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It’s Never Too Late
It’s Never Too Late
February 12, 2024

Nourishing Success: How a Campus Food Pantry Empowers Students Against Food Insecurity

Arshiyan Khan

In 1976, on the Grant Campus, Sister Mary Ann Borrelo of the Dominican Sisters of Sparkill launched what would become the longest functioning food pantry in the state of New York. The pantry continues to combat the issue of food insecurity throughout the community. An issue that many college students, from all over the country, must face on a day to day basis 

A food pantry is a facility or organization that provides food items directly to those who are financially burdened. The pantry Sister Mary Ann started all those years ago remains open thanks to both time and supplies donated by volunteers from all over. 

One student at our campus (who will be referred to as “H” for privacy reasons) testified to all the good work the food pantry has done for himself, his family, and other students in similar financial constraints. H is currently a nursing major, working in a hospital setting and running a side business in photography. “I probably will be here for like an additional year and a half trying to get everything else together with my credits in the classes,” he says, further putting into perspective how the pantry will continue to serve him while he works towards his degree.

H has been living independently since the tender age of 16 or 17, commuting more than 70 miles from Nassau to Suffolk daily to attend classes on our campus. It was fairly early into his academic journey that he discovered the food pantry. “In my first semester, I was in my English 101 class, and the professor brought up an article about colleges having resources for students, and part of that article was a food pantry. So,me and a friend of mine went up and asked her a few questions, and the professor told us there was a food pantry on this campus or said this campus was, like, one of the few that had a pantry available and that is how I found out about the Ammerman Food pantry.”  

Unfortunately, not every student shares H’s experience. A lot of them are surprised to find out our campus has a food pantry, one they could have been utilizing since they became a student. This lack of awareness is due in part to the pantry’s location in the basement of the Babylon Student Center, an area the majority of students do not regularly visit, However, it is important to acknowledge that the current location does have certain benefits, such as providing discretion for those who wish to keep their experience private.

Reflecting on his first time visiting the pantry, H spoke to why some may feel this way. “It could be seen as being a little embarrassing to grab your food from the college campus instead of being able to go out and get it yourself. Especially considering how a lot of younger kids still live with their parents; so, those who are a little bit older and have to go to the campus and then walk back and forth might feel like they’re either being stared at or judged or laughed at or made fun of, which could bother a few people,” he says. This calls for a strategic campaign, one that will balance the needs of those already using the pantry while simultaneously raising awareness and sparking a conversation surrounding the resource.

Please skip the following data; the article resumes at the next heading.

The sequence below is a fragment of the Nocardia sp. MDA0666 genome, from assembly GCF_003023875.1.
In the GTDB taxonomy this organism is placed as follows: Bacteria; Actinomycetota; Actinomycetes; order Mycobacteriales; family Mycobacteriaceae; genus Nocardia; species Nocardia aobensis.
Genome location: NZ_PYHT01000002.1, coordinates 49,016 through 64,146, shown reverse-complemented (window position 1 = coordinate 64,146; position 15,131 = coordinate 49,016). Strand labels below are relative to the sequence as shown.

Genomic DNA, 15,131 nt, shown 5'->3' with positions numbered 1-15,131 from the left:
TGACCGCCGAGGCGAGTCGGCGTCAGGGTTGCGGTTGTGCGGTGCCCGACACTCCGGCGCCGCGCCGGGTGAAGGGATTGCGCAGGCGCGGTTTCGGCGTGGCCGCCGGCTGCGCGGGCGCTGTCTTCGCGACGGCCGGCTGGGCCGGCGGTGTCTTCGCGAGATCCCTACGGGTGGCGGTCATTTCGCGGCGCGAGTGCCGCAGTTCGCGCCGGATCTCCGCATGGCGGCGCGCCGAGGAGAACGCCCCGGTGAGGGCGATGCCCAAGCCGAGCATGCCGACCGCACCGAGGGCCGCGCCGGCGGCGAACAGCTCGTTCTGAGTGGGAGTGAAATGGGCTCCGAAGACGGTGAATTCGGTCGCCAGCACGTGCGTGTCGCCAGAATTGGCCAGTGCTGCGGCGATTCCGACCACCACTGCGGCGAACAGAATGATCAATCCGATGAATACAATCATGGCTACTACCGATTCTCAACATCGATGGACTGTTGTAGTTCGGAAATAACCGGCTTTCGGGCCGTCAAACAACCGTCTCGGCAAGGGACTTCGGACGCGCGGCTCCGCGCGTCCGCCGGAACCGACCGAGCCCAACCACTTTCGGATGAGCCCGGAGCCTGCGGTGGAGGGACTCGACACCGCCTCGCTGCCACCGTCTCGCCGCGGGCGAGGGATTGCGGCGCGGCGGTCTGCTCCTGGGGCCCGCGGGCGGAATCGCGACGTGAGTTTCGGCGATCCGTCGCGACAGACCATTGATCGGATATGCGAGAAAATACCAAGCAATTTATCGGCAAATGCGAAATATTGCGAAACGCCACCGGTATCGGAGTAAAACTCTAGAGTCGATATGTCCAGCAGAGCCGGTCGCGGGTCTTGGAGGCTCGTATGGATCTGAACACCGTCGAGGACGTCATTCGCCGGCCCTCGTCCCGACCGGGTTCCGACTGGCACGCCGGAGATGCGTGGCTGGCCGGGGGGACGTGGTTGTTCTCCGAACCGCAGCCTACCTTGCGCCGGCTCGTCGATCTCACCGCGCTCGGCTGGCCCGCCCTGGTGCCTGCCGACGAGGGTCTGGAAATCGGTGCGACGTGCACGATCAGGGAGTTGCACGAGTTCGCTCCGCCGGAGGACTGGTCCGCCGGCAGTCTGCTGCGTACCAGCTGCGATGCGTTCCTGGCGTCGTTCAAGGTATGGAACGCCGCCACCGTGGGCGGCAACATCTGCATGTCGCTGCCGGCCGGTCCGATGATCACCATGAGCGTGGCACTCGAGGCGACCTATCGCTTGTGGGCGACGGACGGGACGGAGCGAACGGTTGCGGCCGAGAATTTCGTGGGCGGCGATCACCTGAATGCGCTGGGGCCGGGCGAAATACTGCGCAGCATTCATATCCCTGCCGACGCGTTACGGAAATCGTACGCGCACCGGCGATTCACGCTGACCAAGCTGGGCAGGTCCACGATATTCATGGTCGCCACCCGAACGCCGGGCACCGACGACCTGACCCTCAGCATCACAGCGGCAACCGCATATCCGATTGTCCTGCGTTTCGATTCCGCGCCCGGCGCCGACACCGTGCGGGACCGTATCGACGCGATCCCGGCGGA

“It could be talked about a lot more, and no one really talks about it at all,” H said, “Outside of me going there, the only time I’ve actively heard anyone bring it up in passing has been that one English class and it was more of an article I had to read for class, rather than the hearing about it from other students.”

Recently, several social awareness campaigns have been set up by Phi Theta Kappa with the support of pantry volunteers to mitigate this exact problem.

According to H, the pantry offers a wide range of food, similar to what one might find in a grocery store. This includes meats like chicken and beef as well as many canned foods. A few other options are soups, corn, peas and other vegetables. H noted how ‘little things like hygiene products’ would often be stocked and would dwindle on his later visits, showing how these items probably helped quite a few people. 

Even though the campus food pantry is able to provide tremendous relief to many students, it is essential to keep in mind that food insecurity is just one problem someone must deal with when struggling financially. In the case of H, he says he still has to choose between fuel for commuting and paying the bills. Initially, the choice was between paying the bills and eating. A decision that is arguably much more dire. 

“It helps me save up a decent amount of money, at least for me personally, when I’m commuting back in and then having to support myself since I’ve been living on my own for a while. It saves me money when I’m trying to buy food. It lets me put that money towards either bills or paying for my next semester, or even towards gas and other things. It helps me quite a bit financially,” H answered when asked how the food pantry has impacted his college experience. 

“Take advantage of it! You’re paying to come here. You might as well make use of the available resources instead of kind of hiding away from them,” H encourages. 

The Ammerman food pantry is located in the basement of the Babylon Student Center, Room 28. They are open from Tuesdays to Thursdays from 10:00 a.m. to 03:00 p.m. Students are welcome to visit at any time by simply requesting the key from the front desk.

For further details, you can email  [email protected] or call 631-451-4812.

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